One hundred and five years ago tonight, on the first Christmas Eve of World War One, a curious thing happened.

World War One, or the Great War, began in 1914. Like other long conflicts in history, many soldiers had gone to the battlefields enthusiastically, believing the war would be brief. When the first wave of soldiers departed for the front in July 1914, many imagined they would return home in a month or two, flushed with victory. By December 1914, they had been thoroughly disillusioned. So many soldiers had perished on the battlefield already, and both sides now understood the war would be a prolonged death grapple, one in which they fervently believed their own army must triumph.

The Catholic church had a new Pope that year. At the beginning of December, Benedict XV pleaded for a temporary truce for Christmas. His proposal was dismissed by Allied and German leaders.

French troops – from historynet.com

The dreariness of the trenches on the Western Front— and the No Man’s Land that stretched between them— was all too familiar to the soldiers. The battlefields were dotted with ruined buildings and barbed wire. Continual rain made the ground muddy, adding to the nightmarish scene. The soldiers lived in a terrifying state of eternal readiness. Even in their sleep, they were on edge, never sure when machine gun fire or gas attacks might disrupt their fitful dreams. It was a miserable life.

But on Christmas Eve, the temperature dropped and the rain turned to snow. The crackling gun fire and shrill whistle of incoming mortar fire on the battlefield became sporadic, then it ceased altogether. The German emperor William II sent Christmas trees to the front in an effort to bolster the morale of the troops. And it worked. The German soldiers, longing for home and Christmases past, were delighted with the trees, and began to sing the carols that were familiar to them since childhood.

Across No Man’s Land, startled French, Scottish, and British soldiers heard a familiar melody. The German soldiers were singing “Still Nacht”. The Allied troops were missing their homes and loved ones too, and soon they were singing the familiar old songs.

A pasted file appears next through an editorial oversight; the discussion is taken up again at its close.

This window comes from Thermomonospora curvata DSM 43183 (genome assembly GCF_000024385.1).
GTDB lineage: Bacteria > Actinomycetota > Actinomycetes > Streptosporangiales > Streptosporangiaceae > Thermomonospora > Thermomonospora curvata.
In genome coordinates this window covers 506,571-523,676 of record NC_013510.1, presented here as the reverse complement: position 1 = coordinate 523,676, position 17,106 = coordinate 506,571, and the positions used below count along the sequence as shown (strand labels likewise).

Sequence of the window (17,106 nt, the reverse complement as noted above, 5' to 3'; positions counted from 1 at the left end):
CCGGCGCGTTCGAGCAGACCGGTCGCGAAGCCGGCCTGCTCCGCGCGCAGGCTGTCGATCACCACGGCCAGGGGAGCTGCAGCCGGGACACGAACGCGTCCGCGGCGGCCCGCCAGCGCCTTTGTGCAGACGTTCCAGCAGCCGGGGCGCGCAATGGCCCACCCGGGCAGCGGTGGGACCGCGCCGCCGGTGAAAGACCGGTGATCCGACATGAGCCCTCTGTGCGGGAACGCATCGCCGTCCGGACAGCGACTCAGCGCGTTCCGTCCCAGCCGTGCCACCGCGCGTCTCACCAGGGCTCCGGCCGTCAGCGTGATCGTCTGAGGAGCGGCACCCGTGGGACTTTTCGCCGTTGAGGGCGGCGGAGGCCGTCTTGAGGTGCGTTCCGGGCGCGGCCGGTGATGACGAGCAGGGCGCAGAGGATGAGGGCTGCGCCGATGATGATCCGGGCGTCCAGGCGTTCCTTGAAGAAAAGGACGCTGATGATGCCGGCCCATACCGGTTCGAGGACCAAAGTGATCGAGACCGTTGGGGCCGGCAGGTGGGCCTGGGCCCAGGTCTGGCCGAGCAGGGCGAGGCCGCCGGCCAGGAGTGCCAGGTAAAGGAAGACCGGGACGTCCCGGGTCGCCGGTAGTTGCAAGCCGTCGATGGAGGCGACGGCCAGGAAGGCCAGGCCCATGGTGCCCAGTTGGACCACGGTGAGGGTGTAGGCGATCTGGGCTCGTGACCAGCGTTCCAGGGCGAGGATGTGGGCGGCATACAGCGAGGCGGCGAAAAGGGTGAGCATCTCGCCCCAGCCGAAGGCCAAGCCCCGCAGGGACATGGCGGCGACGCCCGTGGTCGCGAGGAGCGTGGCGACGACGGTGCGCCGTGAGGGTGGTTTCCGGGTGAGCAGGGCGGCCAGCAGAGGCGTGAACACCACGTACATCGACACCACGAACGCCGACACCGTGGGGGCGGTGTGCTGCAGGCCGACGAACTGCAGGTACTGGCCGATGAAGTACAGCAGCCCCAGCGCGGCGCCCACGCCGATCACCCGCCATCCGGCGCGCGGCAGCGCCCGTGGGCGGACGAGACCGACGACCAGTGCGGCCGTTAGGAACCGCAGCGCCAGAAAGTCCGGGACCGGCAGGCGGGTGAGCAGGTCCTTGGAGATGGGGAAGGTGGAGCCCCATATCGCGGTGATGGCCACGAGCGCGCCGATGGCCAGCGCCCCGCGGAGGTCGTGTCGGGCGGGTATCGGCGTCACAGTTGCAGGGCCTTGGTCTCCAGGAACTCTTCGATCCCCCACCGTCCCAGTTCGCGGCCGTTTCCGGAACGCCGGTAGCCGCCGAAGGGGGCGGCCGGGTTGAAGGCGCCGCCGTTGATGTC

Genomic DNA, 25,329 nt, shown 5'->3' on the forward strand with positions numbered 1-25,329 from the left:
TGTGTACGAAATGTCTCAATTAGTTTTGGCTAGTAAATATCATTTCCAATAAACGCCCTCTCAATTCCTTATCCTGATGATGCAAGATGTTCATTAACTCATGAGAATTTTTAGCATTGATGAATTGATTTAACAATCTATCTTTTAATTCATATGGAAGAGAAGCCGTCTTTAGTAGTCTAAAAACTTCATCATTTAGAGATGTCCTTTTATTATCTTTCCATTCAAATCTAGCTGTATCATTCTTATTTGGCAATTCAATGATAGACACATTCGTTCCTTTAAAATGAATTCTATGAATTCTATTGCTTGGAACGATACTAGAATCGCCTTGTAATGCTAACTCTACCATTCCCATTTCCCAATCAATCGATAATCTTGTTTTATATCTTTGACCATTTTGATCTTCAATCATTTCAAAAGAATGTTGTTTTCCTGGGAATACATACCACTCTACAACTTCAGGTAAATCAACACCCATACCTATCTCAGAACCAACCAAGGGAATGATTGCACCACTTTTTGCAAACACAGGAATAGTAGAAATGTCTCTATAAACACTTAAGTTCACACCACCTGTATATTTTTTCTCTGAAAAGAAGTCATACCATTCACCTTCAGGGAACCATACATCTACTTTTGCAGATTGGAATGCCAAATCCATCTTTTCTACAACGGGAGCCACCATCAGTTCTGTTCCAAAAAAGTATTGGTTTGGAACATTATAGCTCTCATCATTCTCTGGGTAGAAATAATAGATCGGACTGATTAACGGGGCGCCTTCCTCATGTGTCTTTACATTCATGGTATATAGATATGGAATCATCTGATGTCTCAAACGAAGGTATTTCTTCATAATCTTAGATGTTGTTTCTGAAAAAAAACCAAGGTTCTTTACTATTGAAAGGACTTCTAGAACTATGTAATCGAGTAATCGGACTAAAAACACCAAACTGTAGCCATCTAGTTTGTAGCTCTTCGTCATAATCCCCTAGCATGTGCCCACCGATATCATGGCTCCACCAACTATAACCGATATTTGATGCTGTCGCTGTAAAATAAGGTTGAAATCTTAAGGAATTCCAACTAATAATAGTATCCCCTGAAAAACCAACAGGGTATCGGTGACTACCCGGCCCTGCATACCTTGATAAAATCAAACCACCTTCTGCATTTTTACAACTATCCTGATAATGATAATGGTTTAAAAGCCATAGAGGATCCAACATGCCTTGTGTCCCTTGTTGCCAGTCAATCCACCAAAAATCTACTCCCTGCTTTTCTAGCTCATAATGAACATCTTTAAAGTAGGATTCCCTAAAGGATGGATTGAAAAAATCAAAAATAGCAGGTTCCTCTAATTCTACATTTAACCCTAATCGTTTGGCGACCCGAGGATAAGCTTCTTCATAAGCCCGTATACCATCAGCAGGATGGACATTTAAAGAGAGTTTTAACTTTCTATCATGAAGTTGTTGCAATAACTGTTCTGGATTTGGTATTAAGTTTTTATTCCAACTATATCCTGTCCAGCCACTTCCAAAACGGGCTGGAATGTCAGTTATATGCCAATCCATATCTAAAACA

WWI Troops from historysstory.blogspot.com

 

The unofficial ceasefire lasted through the night. When the soldiers awakened the next morning, it was not to the sound of gunfire and shouting. Instead, they plainly heard the other army calling to them. To the great surprise of the German soldiers, they distinctly heard the Allied troops calling out: “Fröhliche Weihnachten!”

Calling back “Merry Christmas!” and “Joyeux noël!”, the German soldiers climbed out of their trenches unarmed, waving to the Allied soldiers to signal they meant no harm. Not a shot was fired at them. In a moment, the Allied troops followed suit, leaving the safety of their trenches. The opposing sides met and greeted each other in No Man’s Land. They had no common language but they managed to convey goodwill toward each other, shaking hands and offering the few luxuries they possessed as gifts to one another— cigarettes and baked treats mailed from far-away homes. In at least one instance, an impromptu game of soccer was played.

 

Armistice Day football match to remember the famous Christmas Day truce – from The Independent

 

The festivities lasted throughout the day and into the evening, when candles were placed on the Christmas trees sent by William II. And along the Western Front, there was singing in French, German, and English.

Later in life, a German Lieutenant named Kurt Zehmisch remembered, “How marvelously wonderful, yet how strange it was. The English officers felt the same way about it. Thus Christmas, the celebration of Love, managed to bring mortal enemies together as friends for a time.”